Relax, and follow with your hips like you are dancing instead of trying to keep everything still--which leads to bouncing. It is a down and forward motion, led by the inside hip. Focus on that more than your position. You get the feeling and your position will fall into place. I really think lunge lessons (I know I already said it but they really do wonders!) would help a lot so you can focus on yourself.

    Good luck!
    Thanks!
    Whoops though, "not connecting" should've been "now connecting". I think I managed to really sit the canter a few times, for a few strides at a time. I just can't keep it yet. I'll try it on the lunge next lesson and see how it goes.

    The instructor I think is a good one. I moved recently and just started with her. She's focusing mostly on my position in w/t/c (not obvious in the vids cause she was focusing on the screen; she's not camera savvy) and on getting my horse to move out as much as she can. No trying to get her into a "frame" before I'm good enough to get her there naturally, not pushing me beyond where I am or suggesting any kind of harsher aids I can't use because I'm not independent enough with my appendages yet. She's trying to get me to find the proper position to sit the canter before we do any real canter work, just baby steps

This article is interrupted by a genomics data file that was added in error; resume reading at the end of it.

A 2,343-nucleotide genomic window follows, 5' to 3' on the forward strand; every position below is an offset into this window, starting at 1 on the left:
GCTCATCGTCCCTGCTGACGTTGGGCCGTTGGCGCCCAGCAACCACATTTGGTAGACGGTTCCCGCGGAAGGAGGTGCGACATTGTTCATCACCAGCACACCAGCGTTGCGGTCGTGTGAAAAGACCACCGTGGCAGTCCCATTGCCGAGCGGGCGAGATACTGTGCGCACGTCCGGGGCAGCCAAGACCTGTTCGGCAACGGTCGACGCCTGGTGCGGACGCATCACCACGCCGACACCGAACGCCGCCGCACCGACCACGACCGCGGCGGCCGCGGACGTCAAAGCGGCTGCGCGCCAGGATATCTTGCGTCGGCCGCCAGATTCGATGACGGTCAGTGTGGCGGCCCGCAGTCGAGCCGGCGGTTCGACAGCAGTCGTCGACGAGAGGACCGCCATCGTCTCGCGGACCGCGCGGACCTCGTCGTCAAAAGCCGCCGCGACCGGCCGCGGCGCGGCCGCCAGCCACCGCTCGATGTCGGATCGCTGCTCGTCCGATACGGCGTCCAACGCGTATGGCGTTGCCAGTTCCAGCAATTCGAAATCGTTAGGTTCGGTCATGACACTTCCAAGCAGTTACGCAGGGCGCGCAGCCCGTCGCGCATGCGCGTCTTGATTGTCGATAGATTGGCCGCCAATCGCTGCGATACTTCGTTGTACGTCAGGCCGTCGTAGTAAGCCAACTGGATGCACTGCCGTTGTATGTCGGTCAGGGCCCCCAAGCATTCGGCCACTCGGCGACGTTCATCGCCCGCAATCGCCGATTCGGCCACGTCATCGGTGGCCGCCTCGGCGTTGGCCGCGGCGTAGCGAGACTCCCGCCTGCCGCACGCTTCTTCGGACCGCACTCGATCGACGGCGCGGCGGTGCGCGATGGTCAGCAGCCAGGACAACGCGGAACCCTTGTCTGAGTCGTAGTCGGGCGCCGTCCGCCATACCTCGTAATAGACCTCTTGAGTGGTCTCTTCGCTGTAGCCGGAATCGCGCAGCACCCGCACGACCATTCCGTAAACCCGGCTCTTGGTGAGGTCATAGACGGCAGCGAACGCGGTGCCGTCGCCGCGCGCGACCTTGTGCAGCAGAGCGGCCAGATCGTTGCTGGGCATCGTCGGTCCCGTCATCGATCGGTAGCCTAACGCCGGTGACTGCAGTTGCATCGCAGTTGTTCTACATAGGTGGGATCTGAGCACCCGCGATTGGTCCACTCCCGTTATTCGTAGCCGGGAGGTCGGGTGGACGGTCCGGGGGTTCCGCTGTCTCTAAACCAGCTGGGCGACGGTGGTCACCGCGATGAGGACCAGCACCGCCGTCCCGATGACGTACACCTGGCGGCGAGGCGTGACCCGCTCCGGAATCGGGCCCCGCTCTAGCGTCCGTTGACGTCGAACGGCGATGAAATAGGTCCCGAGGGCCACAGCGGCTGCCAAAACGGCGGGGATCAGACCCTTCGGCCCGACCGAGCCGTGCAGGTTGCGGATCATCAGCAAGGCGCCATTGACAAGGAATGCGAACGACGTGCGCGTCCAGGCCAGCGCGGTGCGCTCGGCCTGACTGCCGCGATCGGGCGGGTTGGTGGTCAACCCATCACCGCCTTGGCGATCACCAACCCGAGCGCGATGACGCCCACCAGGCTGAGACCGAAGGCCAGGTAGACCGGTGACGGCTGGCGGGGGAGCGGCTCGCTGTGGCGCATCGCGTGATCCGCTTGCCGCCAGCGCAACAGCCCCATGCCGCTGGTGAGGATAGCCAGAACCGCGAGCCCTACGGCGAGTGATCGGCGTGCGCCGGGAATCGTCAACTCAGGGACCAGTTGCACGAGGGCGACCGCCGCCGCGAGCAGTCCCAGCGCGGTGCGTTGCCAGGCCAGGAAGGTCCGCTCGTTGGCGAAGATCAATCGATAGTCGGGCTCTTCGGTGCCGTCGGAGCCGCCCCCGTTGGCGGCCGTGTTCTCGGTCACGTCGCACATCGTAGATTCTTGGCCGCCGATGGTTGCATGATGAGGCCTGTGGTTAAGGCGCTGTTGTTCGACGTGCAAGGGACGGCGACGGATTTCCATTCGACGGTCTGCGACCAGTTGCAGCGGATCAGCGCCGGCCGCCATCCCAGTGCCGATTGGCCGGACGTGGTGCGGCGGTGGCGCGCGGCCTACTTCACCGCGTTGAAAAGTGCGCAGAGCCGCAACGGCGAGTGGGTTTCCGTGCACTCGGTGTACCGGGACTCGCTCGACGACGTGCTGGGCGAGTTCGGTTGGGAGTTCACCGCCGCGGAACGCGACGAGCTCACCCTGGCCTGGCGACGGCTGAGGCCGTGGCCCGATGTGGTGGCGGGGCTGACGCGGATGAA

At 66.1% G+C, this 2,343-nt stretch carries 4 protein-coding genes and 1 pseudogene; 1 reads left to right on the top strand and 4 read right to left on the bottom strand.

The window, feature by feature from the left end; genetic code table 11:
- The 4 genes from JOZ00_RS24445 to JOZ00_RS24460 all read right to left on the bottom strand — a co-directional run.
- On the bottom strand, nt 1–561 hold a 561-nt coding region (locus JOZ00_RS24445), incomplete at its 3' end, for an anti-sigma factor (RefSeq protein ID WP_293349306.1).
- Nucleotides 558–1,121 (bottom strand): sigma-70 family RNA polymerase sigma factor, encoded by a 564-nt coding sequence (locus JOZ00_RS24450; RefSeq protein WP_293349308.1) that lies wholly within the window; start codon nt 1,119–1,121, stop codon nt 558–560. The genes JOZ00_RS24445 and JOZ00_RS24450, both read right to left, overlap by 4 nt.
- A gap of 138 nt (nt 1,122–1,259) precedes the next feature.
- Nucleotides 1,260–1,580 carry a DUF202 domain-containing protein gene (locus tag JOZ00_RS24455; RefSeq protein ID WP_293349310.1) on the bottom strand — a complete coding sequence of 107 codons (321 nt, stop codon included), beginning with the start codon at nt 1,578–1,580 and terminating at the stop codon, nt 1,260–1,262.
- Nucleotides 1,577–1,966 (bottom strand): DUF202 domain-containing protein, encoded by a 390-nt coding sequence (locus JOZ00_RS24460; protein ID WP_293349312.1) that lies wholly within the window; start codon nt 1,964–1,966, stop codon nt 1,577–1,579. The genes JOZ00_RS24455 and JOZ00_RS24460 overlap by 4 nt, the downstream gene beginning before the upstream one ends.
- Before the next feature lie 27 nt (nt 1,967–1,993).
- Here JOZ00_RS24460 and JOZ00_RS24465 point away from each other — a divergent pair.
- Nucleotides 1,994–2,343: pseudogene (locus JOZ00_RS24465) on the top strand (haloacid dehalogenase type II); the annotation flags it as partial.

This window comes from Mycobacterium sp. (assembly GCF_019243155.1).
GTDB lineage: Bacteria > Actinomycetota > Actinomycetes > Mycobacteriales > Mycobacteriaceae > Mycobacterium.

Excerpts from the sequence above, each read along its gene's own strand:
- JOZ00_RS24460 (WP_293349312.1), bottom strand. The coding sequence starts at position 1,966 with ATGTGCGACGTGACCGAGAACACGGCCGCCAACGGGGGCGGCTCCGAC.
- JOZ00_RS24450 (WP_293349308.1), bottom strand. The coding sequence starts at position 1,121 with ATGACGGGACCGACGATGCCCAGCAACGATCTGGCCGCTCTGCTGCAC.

13. #13
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    I feel your pain. I am a (hopefully reformed) canter-bouncer.

    What strikes me about the videos you posted is your lower back position. You are doing a bit of the "hunter princess" pose - arching your back and sticking your butt out a bit. It's not terrible, and I only notice it because I do it, too.

    Usually, that also means you are gripping with your thighs and knees, as well. Think about sitting back, and reaching UP with that upper chest, and let your hips swing. One of my instructors tells me to think about pretending to canter on a stick horse - it's a very good analogy for me!

    And finally, I noticed you get a bit forward when you ask for the canter. Again, nothing terrible, but even a slight lean will result in your horse going more on the forehand and it makes it that much harder to sit into the canter. Ask for a half-halt, then swing those hips UP into canter. It's much nicer to sit that way.